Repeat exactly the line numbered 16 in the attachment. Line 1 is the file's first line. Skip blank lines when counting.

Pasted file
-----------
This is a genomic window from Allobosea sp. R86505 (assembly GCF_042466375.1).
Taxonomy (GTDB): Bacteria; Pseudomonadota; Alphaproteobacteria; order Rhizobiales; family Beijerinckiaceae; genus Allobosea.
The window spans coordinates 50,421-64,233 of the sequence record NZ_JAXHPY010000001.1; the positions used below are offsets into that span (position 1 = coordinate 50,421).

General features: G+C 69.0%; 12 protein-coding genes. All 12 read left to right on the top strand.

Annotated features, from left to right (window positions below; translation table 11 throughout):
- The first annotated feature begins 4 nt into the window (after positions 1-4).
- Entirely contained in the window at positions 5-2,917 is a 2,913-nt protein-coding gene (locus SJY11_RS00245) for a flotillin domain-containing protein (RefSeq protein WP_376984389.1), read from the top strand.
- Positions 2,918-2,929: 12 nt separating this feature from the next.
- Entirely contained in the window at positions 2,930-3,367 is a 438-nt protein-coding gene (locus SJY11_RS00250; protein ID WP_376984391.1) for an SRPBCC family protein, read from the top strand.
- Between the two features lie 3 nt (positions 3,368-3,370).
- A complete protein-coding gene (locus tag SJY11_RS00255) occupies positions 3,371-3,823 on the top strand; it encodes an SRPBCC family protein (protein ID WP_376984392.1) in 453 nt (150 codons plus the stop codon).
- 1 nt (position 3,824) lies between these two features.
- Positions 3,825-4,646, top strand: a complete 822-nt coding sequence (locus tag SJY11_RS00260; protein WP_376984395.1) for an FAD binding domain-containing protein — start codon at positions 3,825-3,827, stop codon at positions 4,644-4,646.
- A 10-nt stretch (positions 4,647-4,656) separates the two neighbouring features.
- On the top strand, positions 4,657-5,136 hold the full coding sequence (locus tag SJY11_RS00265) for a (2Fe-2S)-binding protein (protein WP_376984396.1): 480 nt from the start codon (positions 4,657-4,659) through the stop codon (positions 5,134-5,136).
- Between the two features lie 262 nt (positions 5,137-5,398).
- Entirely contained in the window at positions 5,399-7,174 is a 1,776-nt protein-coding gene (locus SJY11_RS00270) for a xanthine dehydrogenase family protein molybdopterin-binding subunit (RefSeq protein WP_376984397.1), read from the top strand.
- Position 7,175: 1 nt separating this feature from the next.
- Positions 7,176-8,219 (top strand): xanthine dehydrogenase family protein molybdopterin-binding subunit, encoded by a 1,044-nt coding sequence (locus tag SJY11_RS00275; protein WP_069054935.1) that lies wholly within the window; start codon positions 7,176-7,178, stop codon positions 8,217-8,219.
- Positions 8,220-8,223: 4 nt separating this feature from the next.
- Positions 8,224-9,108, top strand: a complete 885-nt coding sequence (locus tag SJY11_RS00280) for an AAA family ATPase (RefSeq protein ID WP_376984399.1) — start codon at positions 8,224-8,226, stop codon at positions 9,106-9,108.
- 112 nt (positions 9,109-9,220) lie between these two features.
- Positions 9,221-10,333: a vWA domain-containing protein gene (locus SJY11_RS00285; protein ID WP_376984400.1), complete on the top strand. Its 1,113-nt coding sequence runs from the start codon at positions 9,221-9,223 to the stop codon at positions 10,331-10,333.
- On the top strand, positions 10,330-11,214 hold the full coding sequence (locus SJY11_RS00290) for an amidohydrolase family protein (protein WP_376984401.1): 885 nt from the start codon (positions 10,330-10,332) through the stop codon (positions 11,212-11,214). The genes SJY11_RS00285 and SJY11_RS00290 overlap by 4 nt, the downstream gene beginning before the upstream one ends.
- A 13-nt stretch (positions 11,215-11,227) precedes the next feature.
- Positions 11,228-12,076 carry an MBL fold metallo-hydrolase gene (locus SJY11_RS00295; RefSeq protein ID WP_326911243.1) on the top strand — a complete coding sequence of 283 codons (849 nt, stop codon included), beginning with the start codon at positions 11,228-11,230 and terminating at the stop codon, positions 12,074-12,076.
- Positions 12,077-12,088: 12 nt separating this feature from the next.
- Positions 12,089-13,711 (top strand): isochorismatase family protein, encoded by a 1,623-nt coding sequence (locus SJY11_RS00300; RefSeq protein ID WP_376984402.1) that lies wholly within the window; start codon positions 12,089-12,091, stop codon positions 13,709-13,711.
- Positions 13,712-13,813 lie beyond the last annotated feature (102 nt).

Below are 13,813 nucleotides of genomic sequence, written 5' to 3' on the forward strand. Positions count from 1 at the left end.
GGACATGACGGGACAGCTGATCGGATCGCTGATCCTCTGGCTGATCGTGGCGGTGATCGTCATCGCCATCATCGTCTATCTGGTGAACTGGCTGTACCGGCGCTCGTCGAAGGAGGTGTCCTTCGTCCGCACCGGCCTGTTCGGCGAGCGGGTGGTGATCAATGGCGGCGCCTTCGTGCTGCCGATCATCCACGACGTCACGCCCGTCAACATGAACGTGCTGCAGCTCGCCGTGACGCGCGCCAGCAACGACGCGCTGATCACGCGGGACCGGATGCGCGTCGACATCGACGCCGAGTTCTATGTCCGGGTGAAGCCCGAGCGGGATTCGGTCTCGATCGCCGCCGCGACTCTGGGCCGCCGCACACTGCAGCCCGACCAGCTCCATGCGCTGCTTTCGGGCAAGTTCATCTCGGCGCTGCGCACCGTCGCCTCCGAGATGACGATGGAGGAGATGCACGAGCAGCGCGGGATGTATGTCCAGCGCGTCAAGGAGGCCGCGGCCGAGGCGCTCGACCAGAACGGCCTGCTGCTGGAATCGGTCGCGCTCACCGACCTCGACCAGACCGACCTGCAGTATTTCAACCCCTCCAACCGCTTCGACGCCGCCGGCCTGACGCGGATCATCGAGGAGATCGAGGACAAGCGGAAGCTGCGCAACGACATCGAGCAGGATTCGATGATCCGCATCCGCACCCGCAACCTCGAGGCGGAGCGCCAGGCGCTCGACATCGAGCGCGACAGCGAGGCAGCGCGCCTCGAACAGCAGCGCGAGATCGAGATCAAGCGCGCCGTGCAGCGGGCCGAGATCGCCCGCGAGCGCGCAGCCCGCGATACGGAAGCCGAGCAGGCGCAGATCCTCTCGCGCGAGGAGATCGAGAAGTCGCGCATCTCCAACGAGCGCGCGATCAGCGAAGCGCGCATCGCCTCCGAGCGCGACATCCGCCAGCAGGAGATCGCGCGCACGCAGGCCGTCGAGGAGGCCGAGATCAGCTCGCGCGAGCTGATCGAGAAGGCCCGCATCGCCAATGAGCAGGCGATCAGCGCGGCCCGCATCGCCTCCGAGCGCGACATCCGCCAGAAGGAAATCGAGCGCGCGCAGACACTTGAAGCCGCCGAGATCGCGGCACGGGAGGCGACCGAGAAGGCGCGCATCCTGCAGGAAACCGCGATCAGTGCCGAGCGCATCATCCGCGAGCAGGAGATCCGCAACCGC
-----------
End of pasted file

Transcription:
- Between the two features lie 262 nt (positions 5,137-5,398).